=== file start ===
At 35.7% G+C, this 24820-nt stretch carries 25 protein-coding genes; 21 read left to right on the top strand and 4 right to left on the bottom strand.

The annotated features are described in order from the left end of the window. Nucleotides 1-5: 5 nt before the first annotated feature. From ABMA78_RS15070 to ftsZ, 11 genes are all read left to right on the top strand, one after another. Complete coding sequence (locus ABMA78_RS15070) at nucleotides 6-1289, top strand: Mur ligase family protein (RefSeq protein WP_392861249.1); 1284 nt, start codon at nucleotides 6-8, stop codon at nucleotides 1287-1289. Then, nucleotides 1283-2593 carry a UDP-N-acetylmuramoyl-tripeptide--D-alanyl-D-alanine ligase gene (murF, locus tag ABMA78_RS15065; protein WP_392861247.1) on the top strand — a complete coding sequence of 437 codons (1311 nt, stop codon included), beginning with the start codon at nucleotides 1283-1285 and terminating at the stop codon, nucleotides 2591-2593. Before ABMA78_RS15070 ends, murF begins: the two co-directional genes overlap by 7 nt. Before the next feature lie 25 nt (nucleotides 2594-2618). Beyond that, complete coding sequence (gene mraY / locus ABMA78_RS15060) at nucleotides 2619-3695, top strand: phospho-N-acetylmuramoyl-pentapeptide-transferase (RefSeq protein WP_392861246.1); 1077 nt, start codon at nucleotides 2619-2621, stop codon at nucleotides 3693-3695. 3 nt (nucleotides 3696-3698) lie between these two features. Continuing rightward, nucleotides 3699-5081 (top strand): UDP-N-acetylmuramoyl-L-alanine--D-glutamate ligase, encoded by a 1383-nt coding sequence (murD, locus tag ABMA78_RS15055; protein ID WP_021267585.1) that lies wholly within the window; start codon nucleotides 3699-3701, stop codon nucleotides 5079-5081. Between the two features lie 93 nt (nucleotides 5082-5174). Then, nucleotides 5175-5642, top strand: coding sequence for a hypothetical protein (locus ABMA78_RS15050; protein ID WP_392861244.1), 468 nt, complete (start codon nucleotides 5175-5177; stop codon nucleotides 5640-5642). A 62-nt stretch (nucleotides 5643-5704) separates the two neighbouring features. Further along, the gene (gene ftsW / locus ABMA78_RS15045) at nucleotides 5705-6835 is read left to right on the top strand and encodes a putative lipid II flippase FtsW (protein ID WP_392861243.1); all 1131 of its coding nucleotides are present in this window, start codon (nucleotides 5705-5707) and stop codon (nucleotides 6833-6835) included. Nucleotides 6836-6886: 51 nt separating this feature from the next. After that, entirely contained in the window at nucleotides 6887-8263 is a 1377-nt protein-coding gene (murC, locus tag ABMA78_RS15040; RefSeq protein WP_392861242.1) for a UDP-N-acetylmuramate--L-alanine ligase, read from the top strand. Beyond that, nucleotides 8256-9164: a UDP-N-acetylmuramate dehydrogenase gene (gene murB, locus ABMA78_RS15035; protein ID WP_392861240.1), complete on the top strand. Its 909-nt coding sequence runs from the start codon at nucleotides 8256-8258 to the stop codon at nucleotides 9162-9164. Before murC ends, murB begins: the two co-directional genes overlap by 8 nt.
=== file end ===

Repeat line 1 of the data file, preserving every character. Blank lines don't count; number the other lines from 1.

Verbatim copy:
At 35.7% G+C, this 24820-nt stretch carries 25 protein-coding genes; 21 read left to right on the top strand and 4 right to left on the bottom strand.